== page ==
Innovation, Like It or Not

Embracing rebellious entrepreneurs

March/​April 2020 • Policy Report

Innovation is the fuel that makes a better world possible. Thanks to entrepreneurs seeking out new and better ways to satisfy human needs and desires, the modern world and all its wonders have enriched the lives of every person on the planet.

But society doesn’t always make it easy for these innovators. Often, the push for creative new solutions runs up against legal and social norms that seek to stymie change and preserve the status quo. Those who rebel against this “permission society” are the subject of Adam Thierer’s latest book for Cato, Evasive Entrepreneurs and the Future of Governance: How Innovation Improves Economies and Governments. A senior research fellow at the Mercatus Center, Thierer continues to explore many of the themes in his 2016 book, Permissionless Innovation: The Continuing Case for Comprehensive Technological Freedom, expanding beyond the digital realm and highlighting many real‐​world examples.

The list of disruptive technologies keeps getting longer, and the opportunities for technology‐​driven civil disobedience are growing accordingly. Smartphones, ubiquitous computers, and the global information revolution have brought about radical new methods of bypassing established mechanisms of control. Gatekeeping has never been harder. Threedimensional printing presents new challenges to government efforts to control and prohibit certain physical goods, most notably and immediately firearms. Blockchain technology and end‐​to‐​end encryption make government efforts to control the flow of information and money increasingly futile.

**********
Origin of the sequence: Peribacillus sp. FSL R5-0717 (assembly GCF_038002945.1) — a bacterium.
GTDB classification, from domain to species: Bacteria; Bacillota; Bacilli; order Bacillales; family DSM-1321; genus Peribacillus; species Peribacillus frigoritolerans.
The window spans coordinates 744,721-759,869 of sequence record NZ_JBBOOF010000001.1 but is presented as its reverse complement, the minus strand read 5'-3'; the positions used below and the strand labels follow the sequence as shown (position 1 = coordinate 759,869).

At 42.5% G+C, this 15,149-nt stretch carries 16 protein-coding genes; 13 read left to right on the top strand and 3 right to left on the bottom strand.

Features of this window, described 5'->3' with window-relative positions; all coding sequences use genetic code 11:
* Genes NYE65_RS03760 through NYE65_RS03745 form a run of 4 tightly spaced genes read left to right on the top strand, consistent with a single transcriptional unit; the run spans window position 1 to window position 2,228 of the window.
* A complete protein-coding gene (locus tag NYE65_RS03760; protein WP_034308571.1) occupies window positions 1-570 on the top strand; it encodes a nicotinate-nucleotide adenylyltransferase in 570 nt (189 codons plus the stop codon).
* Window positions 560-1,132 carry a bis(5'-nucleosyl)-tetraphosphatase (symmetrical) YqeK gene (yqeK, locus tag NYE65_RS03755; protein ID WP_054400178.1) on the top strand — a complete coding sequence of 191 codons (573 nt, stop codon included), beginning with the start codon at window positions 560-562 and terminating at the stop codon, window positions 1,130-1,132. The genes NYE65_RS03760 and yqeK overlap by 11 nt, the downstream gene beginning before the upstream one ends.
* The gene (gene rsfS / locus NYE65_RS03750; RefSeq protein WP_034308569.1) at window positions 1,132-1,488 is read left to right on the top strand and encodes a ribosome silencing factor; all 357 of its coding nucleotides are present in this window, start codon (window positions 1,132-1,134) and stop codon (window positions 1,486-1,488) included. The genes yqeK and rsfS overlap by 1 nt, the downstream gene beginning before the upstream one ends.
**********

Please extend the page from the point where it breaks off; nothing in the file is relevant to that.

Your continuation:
As Thierer explains, “we should tolerate — and even embrace — a certain amount of evasive entrepreneurialism and even a fair amount of technological civil disobedience.” Thus, we should defend not only individual instances after the fact, but also the process that leads to these innovations. For instance, who could have foreseen that software companies using smartphones would disrupt the ossified taxi cartels and render obsolete decades of protectionist licensing schemes?

Entrepreneurs take risks — and often not just financial ones. Shattering norms and pushing the boundaries of the law can come at a steep price. But when they pay off, we all benefit and should be grateful for the rebels who make it happen.

Purchase print or ebook copies of Evasive Entrepreneus at retail and online booksellers and at Cato​.org/​books.

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